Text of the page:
Wooden bench (Pluteus) in Michelangelo's LibraryThe Reading Room, which unlike the Vestibule develops horizontally, hosts two series of wooden benches, the so-called plutei, which functioned as lecterns as well as book-shelves. They were designed by Michelangelo and, according to Giorgio Vasari, work of Giovan Battista del Cinque and Ciapino.The collection once kept here is unique for its philological and artistic value. The manuscripts and printed books lied horizontally on the lecterns and on the shelves and were distributed by subject (Patristics, Astronomy, Rhetoric, Philosophy, History, Grammar, Poetry, Geography); the wooden panels placed on one side of each bench listed the titles of the items chained therein. This display was maintained until the beginning of the 20th century, when the manuscripts (the printed books were given to the Magliabechiana Library, now Biblioteca Nazionale Centrale di Firenze in 1783) were transferred downstairs, in the vaults were they are still housed. Always according to Vasari, the linden ceiling was carved in 1549-1550 by Giovan Battista del Tasso and Antonio di Marco di Giano (also known as 'Il Carota'), following earlier drawings by Michelangelo. The floor, instead, in red and white terracotta was realised from 1548 by Santi Buglioni according to a design by Tribolo. Its centre echoes the ornamental and symbolic designs found in the ceiling, which allude to the Medici dynasty.


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Stained-glass window in Michelangelo's library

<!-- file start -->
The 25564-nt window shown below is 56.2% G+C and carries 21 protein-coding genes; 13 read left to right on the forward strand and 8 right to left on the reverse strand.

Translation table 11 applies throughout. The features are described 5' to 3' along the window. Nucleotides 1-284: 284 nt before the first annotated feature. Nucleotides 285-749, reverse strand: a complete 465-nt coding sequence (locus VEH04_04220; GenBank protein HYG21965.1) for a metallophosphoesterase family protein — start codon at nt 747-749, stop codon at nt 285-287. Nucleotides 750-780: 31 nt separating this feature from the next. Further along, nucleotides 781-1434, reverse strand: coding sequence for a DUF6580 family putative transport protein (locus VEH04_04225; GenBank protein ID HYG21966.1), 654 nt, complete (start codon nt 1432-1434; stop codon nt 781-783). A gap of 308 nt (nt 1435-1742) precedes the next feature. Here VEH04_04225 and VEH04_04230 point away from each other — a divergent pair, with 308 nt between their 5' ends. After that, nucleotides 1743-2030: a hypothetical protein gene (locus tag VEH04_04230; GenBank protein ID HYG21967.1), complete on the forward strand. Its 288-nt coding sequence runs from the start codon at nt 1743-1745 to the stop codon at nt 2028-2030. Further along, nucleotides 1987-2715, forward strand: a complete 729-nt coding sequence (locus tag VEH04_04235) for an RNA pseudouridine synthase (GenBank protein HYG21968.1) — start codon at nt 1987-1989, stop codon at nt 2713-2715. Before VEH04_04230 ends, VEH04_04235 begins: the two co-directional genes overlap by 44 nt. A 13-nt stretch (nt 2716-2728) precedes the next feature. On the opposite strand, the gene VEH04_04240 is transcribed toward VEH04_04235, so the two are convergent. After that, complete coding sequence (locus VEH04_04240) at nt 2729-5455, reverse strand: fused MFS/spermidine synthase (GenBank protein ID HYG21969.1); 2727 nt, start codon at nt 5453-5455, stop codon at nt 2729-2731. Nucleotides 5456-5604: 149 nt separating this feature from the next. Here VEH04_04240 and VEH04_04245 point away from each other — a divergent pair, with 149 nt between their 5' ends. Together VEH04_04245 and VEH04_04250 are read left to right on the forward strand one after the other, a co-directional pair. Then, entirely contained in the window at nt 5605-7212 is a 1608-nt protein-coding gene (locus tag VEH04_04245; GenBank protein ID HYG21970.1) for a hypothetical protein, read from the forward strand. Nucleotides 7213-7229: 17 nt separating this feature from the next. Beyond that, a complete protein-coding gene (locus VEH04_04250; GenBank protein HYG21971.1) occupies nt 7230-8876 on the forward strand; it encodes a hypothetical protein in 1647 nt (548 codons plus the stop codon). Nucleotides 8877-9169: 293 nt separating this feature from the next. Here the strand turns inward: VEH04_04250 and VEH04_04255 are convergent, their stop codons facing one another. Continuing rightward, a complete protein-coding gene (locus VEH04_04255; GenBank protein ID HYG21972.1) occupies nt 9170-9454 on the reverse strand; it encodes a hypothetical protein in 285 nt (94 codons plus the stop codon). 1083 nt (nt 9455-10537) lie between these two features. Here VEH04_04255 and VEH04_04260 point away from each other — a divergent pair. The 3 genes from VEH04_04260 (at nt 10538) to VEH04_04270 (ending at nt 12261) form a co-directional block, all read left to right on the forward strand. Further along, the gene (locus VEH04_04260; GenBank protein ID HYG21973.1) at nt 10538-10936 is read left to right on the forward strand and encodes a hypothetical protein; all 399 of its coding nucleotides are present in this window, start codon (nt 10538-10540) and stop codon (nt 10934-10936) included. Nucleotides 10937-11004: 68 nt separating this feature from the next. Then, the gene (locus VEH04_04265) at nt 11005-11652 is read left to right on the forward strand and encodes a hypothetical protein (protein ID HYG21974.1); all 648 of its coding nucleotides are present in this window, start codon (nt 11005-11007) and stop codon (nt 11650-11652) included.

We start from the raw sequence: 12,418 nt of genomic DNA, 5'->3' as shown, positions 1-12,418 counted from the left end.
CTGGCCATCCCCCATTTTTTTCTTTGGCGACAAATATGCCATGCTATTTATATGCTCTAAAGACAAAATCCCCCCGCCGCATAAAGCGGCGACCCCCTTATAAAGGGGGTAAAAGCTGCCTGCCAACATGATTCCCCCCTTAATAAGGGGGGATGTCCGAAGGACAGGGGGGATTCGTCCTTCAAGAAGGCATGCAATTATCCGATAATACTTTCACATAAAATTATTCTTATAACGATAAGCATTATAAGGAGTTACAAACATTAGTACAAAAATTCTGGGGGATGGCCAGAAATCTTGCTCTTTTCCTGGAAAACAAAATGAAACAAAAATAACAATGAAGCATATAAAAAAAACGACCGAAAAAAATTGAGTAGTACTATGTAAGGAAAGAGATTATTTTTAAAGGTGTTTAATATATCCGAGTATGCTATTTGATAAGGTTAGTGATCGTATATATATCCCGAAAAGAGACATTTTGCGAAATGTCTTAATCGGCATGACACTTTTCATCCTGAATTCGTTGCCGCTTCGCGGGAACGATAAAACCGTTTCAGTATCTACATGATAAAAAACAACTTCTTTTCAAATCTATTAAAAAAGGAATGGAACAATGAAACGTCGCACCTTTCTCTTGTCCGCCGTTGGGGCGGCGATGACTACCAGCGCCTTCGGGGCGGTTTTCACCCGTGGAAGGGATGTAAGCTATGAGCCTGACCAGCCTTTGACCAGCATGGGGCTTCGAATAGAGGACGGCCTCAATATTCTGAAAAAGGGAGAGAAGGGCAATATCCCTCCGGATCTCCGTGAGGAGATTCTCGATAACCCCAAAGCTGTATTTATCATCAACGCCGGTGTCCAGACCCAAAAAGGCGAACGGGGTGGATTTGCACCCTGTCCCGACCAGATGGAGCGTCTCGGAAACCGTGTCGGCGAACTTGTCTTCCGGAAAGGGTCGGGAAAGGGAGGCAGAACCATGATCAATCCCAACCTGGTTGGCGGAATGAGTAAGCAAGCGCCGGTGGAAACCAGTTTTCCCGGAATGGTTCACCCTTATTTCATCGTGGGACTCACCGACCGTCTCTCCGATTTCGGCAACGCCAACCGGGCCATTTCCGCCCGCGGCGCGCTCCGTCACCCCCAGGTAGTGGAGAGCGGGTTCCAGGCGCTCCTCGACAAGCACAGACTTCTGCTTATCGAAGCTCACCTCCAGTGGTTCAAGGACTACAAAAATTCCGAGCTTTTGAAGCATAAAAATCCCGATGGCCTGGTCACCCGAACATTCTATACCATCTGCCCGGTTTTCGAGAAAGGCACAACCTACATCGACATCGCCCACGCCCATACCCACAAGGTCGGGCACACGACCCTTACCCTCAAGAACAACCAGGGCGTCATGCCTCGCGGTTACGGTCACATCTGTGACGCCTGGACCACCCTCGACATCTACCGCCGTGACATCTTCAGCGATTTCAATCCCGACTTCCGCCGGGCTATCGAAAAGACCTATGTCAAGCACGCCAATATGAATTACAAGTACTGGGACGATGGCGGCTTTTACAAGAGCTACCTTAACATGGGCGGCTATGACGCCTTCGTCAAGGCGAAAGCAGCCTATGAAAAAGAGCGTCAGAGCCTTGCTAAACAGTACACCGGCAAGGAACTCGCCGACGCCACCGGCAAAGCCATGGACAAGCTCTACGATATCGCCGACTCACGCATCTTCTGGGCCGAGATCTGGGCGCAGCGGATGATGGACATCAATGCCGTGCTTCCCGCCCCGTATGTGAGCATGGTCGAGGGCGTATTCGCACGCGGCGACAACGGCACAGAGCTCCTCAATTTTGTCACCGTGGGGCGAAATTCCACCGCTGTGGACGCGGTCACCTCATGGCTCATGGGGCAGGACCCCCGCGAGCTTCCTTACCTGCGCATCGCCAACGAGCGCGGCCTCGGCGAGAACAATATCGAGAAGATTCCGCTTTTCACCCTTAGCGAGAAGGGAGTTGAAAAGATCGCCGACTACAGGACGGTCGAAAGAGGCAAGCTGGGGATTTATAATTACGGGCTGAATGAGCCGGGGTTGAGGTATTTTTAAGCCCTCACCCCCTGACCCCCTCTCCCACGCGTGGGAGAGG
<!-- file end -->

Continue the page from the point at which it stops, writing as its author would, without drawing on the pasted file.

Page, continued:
The splendid stained-glass windows, which were the last part of the Library to be accomplished, display an ornamental array of Medici heraldry referring to Clement VII ( 1478-1534) and Cosimo I (1519-1574). Possibly realised by a Flemish workshop in keeping with Giorgio Vasari's drawings, the refined decorations combine grotesque motifs, arms and emblems.






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Tribuna D'Elci

Tribuna D'Elci This Rotunda was added to the original library planned by Michelangelo in the first half of the 19th century in order to house the rich book collection, once belonging to the Florentine bibliophile and scholar Angelo Maria D'Elci (Florence 1754 - Vienna 1824), to the Laurenziana in 1818. D'Elci had collected first print editions of the Classics and his library comprised a good number of incunabula (books printed in the 2nd half of the 15th century) and editions printed by Aldo Manuzio and his successors. The books date back to the 15th-18th centuries and are bound in different colours: red leather for incunabula and green for all later books. Indeed D'Elci, at the turn of the 18th century, had had all his books rebound according to the fashions spread in England and France at the time. The project of the Rotunda was entrusted to the architect Pasquale Poccianti (1774-1858) who, in order to connect the new space to the already existing library, partially altered the latter's right side: two windows were walled up, two others blinded and one was substituted by the entrance to the Rotunda itself. The neoclassical style of the room echoes the predominant elements in the Library's architecture and decoration: viz. the columns, the two-toned walls and the terracotta floor.The Rotunda was inaugurated in 1841 and has been the Library's Reading Room until the 1970's. Nowadays the D'Elci collection is kept elsewhere - in conditions more suitable for conservation purposes - and the room is employed for seminars, meetings and inaugurations.